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Early Career Johnite Initiative (ECJI) - Page 10

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OBSERVERSHIPS and EXTERNSHIPS 101

1.  What’s the difference between an Observership and an Externship?

When you do an observership, you can only ‘observe’ a physician (or a group of physicians) as they interact with patients.  You might be given limited computer access to go through patient records (Lab values, vital signs, radiology/pathology reports, etc.) but you would not be actually able to directly put in any orders, or do any procedures (even minor ones, like placing an IV line, or doing an ABG – even if it is under supervision).  In some instances, you may be able to speak to the patient on your own, and probably do a basic physical examination – but these would be under direct supervision of the attending/ resident in-charge.  You are not officially allowed to present the cases that you see during rounds – though in some settings, you may be asked for your thoughts/ extra input about interesting cases.

An externship is also called a sub-internship in some places, and this allows you privileges similar to those of medical students, i.e. you have the freedom to interview and examine patients (after introducing yourself), may be able to put in orders for basic lab investigations, and can perform minor procedures (Really minor ones) under supervision of a resident/ attending.  You could also be allowed to put in a note in the patient’s chart (which would nevertheless have to be reviewed and co-signed by a resident), and even present the case during rounds.

Observerships are generally done by those candidates who have completed their medical degree.  In our context, this means that this is the option for those who have completed their internship.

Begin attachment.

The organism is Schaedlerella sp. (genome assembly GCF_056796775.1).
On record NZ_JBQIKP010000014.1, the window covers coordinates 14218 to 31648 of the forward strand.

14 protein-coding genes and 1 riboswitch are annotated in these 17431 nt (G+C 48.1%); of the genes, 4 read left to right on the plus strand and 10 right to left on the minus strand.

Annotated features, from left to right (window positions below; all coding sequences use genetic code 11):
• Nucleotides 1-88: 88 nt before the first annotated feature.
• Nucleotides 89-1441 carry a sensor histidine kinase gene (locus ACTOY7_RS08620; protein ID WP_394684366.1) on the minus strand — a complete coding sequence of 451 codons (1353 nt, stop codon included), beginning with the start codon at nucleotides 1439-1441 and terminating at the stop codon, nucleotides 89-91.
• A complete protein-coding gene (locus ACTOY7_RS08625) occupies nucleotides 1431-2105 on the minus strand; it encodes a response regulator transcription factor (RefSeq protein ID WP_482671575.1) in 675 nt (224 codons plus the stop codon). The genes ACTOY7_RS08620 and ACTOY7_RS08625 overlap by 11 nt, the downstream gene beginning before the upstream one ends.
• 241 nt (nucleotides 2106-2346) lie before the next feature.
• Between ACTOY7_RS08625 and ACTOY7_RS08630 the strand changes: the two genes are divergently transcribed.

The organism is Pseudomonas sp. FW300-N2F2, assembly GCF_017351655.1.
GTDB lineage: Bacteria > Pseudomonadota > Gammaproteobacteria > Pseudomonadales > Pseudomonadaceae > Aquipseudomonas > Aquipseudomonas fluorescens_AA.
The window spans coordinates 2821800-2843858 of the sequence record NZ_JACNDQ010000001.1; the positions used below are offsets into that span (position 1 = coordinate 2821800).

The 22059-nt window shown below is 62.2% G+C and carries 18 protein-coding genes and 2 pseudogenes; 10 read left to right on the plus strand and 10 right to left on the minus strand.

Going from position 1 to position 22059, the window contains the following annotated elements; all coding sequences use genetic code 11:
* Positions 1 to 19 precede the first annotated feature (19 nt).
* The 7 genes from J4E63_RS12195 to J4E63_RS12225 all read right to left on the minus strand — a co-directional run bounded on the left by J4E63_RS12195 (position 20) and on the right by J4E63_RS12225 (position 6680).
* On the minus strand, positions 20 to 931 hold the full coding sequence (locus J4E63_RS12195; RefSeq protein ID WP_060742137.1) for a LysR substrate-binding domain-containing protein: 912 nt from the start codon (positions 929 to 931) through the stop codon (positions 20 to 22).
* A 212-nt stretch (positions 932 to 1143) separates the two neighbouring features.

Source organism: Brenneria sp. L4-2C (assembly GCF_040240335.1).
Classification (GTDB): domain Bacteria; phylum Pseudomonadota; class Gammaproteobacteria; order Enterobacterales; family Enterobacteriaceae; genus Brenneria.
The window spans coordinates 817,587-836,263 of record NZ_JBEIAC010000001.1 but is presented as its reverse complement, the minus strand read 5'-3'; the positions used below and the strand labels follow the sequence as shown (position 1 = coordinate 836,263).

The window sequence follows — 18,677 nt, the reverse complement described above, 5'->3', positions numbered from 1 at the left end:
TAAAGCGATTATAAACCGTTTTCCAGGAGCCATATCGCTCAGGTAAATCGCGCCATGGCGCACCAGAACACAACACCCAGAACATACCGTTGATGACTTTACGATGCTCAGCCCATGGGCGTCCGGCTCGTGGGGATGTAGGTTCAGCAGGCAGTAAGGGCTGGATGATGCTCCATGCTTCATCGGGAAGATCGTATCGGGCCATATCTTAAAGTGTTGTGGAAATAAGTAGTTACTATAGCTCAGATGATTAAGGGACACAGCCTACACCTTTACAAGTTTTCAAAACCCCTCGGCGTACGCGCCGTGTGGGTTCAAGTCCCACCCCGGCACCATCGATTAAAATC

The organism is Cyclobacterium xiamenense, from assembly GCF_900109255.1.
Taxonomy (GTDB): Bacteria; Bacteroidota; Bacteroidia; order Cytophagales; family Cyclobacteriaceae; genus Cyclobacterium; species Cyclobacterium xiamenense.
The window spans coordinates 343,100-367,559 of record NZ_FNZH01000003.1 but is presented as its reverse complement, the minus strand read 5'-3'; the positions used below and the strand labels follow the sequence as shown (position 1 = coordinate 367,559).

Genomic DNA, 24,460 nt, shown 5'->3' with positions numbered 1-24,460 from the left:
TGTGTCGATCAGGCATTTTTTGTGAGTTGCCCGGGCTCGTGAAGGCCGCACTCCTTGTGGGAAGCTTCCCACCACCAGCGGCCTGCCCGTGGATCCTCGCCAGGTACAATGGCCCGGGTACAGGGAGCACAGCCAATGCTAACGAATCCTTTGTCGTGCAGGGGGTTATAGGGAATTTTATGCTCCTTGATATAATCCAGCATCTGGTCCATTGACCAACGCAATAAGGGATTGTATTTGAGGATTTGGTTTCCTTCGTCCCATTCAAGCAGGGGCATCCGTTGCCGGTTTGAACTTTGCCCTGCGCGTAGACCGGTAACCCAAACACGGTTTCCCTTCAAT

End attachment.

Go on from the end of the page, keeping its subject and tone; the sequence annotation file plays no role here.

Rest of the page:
An externship/ sub-internship is usually done by those who are still medical students.  In the Indian context, completing medical school means getting one’s degree in hand; this means that one would have to complete internship for the same.  Hence, being an intern in India, one is still considered to be a medical student, and such a person can still apply for an externship in the US.

2. Why is it easier for a medical student to get an externship, and why is it so difficult for a medical graduate (Those who have already completed training) to get one?
When patients are admitted to training hospitals in the US, they sign a document stating that they understand that they may be seen and examined by medical students and other trainees during the course of their hospital stay.  In case of any legal issues, there is only a limited case that can be brought against trainees; the hospital would not need to spend too much of its resources in defending someone who is in training – they are bound to make mistakes – they would instead have to defend the supervising attending.